"To me, it's one of the great venues for football," said Ute offensive coordinator Norm Chow, a former USC assistant.
Among the Trojans' legends is the story of how O.J. Simpson chose USC over Utah because of the horse. Well, it helped draw Chow to the school.
While working at North Carolina State, one year removed from his long BYU tenure, Chow initially declined USC's offer. "But then I started thinking about the white horses and all the history that goes along with it," Chow said this week, "and you can't turn down a job like that."
Utah is appearing in the Coliseum for the first time in 63 years, launching the school's Pac-12 competition. The facility is not as visually striking or loud as Texas' Royal-Memorial Stadium, where BYU will play Saturday. But there's an aura about the Coliseum that's instantly recognizable, even contagious.
Maybe it's just the music.
Ute offensive line coach Tim Davis, who worked with Chow at USC, was asked after practice if that music still gets his blood flowing. "A little," he said, "because it's really irritating. It's got that monotone … it drives you insane. What's important is that our guys disregard it."
That's not what Utah linebacker Brian Blechen intends to do.
"When I hear the fight song and the drums, I'll be getting pumped up even though it's not for my team," said Blechen, a Southern California native who attended a USC game almost annually. "Just playing in that atmosphere, I'll be anxious and excited for it. For USC fans, the Coliseum is one of the most sacred places ever."
Pete Carroll, USC's coach from 2001-09, re-established USC's winning tradition. The Trojans won national titles in 2003 and '04 with Chow and Davis on the staff, although the second BCS championship was vacated.
With no NFL team in town, Carroll made the Coliseum a cultural happening. Celebrities? Even the reserved Chow can rattle off the Trojans' "A" list from those high-powered days, stars who became his friends: "Tons of 'em. You name 'em: Will Ferrell, Snoop Dogg, everybody," he said.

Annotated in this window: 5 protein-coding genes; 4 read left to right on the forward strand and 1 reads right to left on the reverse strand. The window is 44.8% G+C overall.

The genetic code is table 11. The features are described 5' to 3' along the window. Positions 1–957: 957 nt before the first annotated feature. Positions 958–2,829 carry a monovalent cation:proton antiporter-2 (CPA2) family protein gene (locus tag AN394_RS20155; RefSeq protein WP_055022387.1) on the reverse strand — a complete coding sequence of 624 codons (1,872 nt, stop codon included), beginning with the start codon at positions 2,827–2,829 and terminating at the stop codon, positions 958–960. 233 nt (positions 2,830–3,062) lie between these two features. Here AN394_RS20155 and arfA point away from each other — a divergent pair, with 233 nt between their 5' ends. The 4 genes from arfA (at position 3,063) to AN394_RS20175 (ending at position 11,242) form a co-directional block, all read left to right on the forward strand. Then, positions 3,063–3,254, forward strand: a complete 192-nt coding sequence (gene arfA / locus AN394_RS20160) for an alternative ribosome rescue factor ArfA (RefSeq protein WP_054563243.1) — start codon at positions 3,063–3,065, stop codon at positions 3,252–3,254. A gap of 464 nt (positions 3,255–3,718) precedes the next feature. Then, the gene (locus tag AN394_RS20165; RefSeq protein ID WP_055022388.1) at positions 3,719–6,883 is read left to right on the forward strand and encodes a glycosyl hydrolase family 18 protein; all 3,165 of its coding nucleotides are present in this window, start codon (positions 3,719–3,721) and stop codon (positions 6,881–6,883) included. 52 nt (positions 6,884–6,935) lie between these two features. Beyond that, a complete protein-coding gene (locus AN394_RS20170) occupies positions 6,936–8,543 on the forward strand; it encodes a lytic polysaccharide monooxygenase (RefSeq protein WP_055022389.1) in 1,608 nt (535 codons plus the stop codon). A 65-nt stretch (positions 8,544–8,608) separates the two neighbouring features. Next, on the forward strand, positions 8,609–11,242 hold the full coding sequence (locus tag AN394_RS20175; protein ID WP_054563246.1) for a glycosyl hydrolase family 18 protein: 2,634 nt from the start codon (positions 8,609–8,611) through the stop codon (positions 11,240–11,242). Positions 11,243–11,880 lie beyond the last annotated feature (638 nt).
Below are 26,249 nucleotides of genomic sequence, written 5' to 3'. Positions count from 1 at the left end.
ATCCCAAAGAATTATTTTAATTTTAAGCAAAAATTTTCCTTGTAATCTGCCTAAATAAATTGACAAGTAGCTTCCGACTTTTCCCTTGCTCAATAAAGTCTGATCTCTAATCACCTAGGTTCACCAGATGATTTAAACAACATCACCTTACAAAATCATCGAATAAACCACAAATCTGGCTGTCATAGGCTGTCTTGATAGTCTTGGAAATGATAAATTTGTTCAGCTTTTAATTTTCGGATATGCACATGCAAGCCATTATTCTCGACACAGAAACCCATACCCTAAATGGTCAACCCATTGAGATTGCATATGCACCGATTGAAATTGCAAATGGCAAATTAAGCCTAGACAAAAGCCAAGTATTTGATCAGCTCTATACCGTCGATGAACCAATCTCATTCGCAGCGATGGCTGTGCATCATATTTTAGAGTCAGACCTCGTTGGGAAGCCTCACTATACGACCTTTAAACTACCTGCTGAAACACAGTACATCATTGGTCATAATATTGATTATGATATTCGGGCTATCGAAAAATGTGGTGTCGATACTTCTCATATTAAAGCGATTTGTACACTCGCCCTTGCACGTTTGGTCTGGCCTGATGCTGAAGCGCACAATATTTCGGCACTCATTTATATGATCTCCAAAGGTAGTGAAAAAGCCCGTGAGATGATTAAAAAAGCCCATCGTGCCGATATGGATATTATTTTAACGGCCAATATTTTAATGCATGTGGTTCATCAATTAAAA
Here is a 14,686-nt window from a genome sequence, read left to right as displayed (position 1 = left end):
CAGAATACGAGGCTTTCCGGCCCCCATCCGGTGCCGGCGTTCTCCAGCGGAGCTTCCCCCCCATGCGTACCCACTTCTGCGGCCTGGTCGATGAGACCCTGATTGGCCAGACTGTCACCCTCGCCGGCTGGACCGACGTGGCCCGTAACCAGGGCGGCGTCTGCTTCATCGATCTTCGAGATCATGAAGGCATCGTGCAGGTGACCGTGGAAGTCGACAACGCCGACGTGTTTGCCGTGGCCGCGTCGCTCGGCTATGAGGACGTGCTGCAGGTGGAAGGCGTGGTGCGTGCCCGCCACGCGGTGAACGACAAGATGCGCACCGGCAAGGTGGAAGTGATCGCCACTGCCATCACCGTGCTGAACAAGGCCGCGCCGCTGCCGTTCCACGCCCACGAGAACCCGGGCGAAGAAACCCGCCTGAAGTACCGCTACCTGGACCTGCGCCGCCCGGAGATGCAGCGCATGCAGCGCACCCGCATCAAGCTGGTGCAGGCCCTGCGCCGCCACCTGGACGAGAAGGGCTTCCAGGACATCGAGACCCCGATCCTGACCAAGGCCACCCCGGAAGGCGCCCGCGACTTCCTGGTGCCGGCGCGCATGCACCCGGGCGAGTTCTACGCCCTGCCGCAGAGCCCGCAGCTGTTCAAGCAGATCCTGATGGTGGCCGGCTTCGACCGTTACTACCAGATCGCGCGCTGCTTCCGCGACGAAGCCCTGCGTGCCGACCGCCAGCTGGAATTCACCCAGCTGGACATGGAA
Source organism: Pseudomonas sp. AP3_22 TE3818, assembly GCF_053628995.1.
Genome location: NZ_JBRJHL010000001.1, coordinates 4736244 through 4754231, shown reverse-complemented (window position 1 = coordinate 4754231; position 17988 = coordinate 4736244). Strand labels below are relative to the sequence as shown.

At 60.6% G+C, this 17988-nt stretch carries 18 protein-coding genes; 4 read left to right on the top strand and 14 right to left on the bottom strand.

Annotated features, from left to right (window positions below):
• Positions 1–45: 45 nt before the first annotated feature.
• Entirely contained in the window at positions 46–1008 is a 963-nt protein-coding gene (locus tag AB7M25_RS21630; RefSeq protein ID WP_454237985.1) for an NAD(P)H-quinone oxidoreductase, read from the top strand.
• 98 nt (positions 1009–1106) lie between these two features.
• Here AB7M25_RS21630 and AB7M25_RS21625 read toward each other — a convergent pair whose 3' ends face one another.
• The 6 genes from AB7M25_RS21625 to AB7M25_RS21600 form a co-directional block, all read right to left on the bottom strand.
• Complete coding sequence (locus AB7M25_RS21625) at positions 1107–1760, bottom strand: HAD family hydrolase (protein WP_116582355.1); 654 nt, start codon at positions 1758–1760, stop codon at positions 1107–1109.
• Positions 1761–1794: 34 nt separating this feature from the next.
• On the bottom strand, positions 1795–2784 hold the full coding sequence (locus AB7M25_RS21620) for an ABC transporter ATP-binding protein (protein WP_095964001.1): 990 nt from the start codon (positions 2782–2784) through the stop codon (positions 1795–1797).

The evidence of excess that brought NCAA investigators to the campus had more to do with overzealous boosters than famous fans, but the sideline looks a lot different now on game days. There are more empty seats, too. Last weekend, USC drew fewer than 70,000 fans (capacity: 93,607) for Minnesota's visit.
The combination of a conference game and an influx of some 10,000 Ute fans should drive attendance higher Saturday.
Whittingham was 5 when his father, Fred, played for the Los Angeles Rams, giving him "vague, fleeting memories" of Sundays in the Coliseum. Whittingham himself played there in the USFL, facing Steve Young's LA Express, and has attended a few USC games.
Ute running back John White grew up as a fan of USC, where his mother worked in the financial aid office. "Always had good seats," White recalled. His other memories? "They're always playing music, there's always a horse running around."
The sights and sounds will be in full force Saturday, although the Utes can minimize the effects to some degree. During games, Traveler VII runs only after USC scores and the band supposedly delivers the famous songs only after big plays. Maybe that's Whittingham's strategy: By Saturday, the Utes will have heard enough.
Utah is facing USC in the Coliseum for the first time in 63 years to launch Pac-12 competition. But neither the Utes, nor BYU, nor Utah State has ever had success there:
1925 • USC 28, Utah 2
1928 • USC 40, Utah State 12
1930 • USC 65, Utah State 0
1932 • USC 35, Utah 0
1933 • UCLA 21, Utah 0
1948 • USC 27, Utah 0
1956 • UCLA 13, Utah 7
1959 • UCLA 16, Utah 9
1973 • UCLA 66, Utah 16
1984 • USC 42, Utah State 7
1989 • USC 66, Utah State 10
2003 • USC 35, BYU 18
Utah at USC
P Saturday, 5:30 p.m.
TV • Versus